Oral Health Group

A True Patient Experience – Part II

April 17, 2014
by Kahaliah Richards

Part II of III

In my previous writings about the patient experience, I talked about how to “wow” a patient from their perspective, not just the dental offices. We all know that most people don’t want to be getting dental work done, but we forget because we are so wrapped up in what we are doing just to get the next patient back. Don’t forget that some patients really need our help to be more comfortable and put their minds at ease. Other patients may be watching your every glove change and where you put the instruments, while some are just ready to lay back and watch TV.

So the next step in the Patient Experience is after they leave the waiting room. Let’s keep a few things in mind at this point.

–        Unless the patient coordinator has given us a heads up on the mental state of the patient, the stroll down the hallway is a good opportunity to find out how your patient is feeling. Are they feeling anxious? Did they just get out of horrible traffic? In this case, be prepared to help calm the nerves a little and let them relax a little before throwing on the blood pressure cuff.

–        Don’t talk about dentistry just yet; establish a relationship if you haven’t already. If you know the patient, get caught up with their life. Remember, it’s all about them unless they ask you and having good listening skills really pays off when it comes time to asking for a referral.

–        Walk, don’t run. Yup, you are probably in a hurry. Is always feels like that, right? I’ve seen patients struggling to keep up with the assistant as they run down the hallway. Plus it will make their blood pressure creep up! Slow down for the elderly and patients with kids in tow.

Hopefully we’ve made a great impression in the waiting room but the clinical “impression” has to be just as good. Right now, there are a lot of shows on about dirty hotel rooms, the spread of infections in hospitals, and other factors that may compromise their opinion about clinical areas of medical and dental offices. Obviously there is a good chance our chairs don’t have bed bugs, but don’t overlook the details while cleaning.

–        As often as possible, lay back in your dental chairs, just as I suggested you sit in your waiting room and look, smell, and feel. Can you see the underside of surfaces and are they clean? If the chair is older is it still comfortable?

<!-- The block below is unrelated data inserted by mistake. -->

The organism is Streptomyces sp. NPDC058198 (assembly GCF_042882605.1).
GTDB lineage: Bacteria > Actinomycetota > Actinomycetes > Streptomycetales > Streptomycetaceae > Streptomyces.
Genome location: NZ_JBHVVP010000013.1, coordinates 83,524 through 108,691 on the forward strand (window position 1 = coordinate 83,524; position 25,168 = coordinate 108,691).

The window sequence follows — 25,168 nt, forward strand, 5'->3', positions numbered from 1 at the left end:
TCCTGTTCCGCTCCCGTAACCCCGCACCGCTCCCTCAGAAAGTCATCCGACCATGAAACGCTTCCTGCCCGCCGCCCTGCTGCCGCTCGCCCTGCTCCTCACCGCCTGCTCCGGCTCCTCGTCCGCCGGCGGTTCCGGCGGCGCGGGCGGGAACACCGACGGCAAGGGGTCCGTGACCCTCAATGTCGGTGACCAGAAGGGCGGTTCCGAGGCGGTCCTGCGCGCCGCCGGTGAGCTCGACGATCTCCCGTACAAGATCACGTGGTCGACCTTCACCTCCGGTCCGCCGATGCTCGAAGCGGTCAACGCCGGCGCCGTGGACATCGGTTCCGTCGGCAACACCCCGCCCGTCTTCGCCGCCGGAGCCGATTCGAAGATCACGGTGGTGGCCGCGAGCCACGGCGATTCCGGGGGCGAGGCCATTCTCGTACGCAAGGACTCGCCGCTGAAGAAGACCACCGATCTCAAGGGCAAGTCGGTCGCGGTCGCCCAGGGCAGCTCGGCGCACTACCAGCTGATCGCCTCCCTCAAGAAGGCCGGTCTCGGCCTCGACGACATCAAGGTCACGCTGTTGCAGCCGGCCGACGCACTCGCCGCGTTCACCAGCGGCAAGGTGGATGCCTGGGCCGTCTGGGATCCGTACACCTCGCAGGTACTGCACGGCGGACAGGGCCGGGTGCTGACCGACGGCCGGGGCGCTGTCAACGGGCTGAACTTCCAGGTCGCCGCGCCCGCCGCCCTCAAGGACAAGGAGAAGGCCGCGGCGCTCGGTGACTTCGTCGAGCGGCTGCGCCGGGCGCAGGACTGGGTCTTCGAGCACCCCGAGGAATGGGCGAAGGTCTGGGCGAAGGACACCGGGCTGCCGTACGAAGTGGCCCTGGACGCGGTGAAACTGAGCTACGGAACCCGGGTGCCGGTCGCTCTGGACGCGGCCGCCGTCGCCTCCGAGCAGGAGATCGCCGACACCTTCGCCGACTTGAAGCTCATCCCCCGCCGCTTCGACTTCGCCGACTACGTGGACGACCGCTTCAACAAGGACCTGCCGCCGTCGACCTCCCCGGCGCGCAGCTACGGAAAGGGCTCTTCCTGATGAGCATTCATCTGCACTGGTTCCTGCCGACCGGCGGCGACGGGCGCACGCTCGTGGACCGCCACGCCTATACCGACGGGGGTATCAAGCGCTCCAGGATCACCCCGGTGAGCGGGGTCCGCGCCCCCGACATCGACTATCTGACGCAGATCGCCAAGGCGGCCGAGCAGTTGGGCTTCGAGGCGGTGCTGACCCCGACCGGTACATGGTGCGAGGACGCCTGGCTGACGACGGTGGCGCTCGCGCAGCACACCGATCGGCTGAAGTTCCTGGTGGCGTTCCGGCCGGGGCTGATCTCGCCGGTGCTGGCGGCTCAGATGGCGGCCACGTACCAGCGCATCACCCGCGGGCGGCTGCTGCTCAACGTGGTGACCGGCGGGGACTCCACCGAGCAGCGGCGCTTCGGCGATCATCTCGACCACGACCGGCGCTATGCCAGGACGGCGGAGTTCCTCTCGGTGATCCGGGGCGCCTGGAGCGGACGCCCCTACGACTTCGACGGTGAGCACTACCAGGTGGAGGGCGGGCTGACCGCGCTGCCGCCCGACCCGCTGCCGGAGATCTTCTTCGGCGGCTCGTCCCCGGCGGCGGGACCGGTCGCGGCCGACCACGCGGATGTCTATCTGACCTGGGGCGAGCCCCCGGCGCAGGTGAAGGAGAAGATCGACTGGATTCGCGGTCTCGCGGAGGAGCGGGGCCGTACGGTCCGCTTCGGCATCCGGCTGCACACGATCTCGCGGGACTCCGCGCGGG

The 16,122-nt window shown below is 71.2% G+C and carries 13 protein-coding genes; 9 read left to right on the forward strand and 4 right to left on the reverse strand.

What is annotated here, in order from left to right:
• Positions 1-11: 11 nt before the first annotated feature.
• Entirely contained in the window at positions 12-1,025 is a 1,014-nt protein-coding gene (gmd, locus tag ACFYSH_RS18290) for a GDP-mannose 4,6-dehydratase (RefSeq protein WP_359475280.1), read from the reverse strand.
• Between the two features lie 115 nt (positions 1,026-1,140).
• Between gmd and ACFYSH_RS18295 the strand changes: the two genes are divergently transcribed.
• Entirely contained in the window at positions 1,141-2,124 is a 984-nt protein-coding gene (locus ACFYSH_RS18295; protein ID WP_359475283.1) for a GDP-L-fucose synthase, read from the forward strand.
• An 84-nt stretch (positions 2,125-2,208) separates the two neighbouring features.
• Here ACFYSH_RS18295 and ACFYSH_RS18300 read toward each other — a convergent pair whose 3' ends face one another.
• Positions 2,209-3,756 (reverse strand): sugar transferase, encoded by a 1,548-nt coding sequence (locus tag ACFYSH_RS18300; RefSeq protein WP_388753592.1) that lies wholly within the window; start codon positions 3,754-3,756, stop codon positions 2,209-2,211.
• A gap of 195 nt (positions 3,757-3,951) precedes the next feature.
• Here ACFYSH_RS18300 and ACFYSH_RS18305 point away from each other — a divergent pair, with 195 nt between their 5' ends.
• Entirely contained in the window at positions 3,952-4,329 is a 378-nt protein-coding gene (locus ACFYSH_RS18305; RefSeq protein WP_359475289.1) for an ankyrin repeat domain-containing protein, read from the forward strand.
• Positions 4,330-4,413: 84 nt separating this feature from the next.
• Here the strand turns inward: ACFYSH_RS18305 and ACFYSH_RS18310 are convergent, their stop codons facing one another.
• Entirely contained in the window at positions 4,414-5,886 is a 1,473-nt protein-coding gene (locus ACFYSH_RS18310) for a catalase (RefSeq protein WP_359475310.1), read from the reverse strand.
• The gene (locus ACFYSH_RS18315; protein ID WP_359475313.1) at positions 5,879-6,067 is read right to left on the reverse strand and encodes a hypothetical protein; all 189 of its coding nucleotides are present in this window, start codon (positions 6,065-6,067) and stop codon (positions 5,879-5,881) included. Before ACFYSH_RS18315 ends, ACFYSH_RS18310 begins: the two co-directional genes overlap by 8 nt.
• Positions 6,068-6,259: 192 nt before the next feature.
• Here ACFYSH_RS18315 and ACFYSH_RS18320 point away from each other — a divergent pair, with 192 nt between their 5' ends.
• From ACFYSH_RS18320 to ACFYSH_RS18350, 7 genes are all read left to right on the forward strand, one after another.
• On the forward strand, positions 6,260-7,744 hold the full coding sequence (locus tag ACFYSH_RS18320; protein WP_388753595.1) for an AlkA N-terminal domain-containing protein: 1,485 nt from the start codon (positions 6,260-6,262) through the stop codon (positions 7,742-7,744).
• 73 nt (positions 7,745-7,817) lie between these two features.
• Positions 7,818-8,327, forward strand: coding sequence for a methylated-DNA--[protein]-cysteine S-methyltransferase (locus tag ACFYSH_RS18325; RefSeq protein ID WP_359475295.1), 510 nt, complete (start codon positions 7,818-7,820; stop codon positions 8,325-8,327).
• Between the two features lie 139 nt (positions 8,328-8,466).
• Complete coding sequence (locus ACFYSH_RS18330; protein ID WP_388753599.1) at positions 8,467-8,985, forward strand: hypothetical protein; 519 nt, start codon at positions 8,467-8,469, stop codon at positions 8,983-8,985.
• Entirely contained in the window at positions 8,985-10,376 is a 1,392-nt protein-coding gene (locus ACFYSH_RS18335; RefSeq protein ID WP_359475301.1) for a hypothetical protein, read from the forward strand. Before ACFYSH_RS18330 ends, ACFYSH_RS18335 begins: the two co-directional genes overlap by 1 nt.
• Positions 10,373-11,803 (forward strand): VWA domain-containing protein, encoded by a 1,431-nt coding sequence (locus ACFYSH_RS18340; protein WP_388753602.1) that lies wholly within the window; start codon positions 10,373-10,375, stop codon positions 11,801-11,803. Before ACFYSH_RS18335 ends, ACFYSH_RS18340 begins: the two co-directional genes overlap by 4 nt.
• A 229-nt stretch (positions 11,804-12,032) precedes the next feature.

–        I’ve often seen newly renovated waiting rooms attached to an outdated clinical area. You have just as much of a reason to include updates to your clinical side as you do up front. If you can’t afford to replace a patient chair, look into having it reupholstered instead and replace the smaller doctor or assistant chairs. Even a fresh coat of paint and new artwork does wonders.

–        Keep the advertising at a minimum in the operatory. Unless posters are well framed, leave them off of the cabinets. If you’d like patients to know about the newest flossing aid or toothbrush, tell them or show them instead of just putting up a poster. Your local reps would be happy to supply you with a beautiful display unit!

Here are a couple little details that will make a big difference for your patients. These are very inexpensive to do and most offices don’t even think about it:

– What is the temperature in the clinical area? During the summer are you cranking the AC because the staff is burning up under all that infection control protocol? Have blankets ready for your patient that has strolled in out of the heat and is wearing shorts and a t-shirt. Launder after every patient because you can get blankets with your custom logo for very little money. I’ve seen this work wonders and patient LOVE it.

–        Please don’t send your patient to the checkout desk covered in impression material (especially with beards being so popular these days). Have a small mirror either on the wall or hand mirrors available to the patient along with a nice, warm, white washcloth. A first-class feel for a lot less than the cost of a plane ticket.

–        Keep small bottles of water on hand. The stuff we put in the patients mouths tastes terrible and we all know it. Give them the option to rinse with more than just water and send them off with a little treat.

And the best way to make sure everything goes well in the back? HUDDLE EVERY DAY. Don’t get stuck with the patient that hasn’t been to the office in three years and “just wants a cleaning” at the last minute. Catch snags before they happen by looking at your load for the day. Look in the charts, see what the last visit was and anticipate problems. Find emergency time so the patient coordinators know how to help you. Patients first, co-workers second, self third, and your patients will take note.

Stay tuned for Part III!

Bridget Fay is a consultant with Odyssey Management, Inc. Her multiple years of experience in the dental field (from manager to assistant) help her to coach her clients to success. She works with offices to improve their insurance and accounts receivable systems. Bridget recently became a board member for Centura College in Richmond, VA and is a speaker to the dental students on how to obtain positions in the dental field. She can be reached at Bridget@OdysseyMgmt.com

SOURCED: OneMind Health – http://onemindhealth.com/a-true-patient-experience-part-ii/

Print this page


Have your say:

Your email address will not be published. Required fields are marked *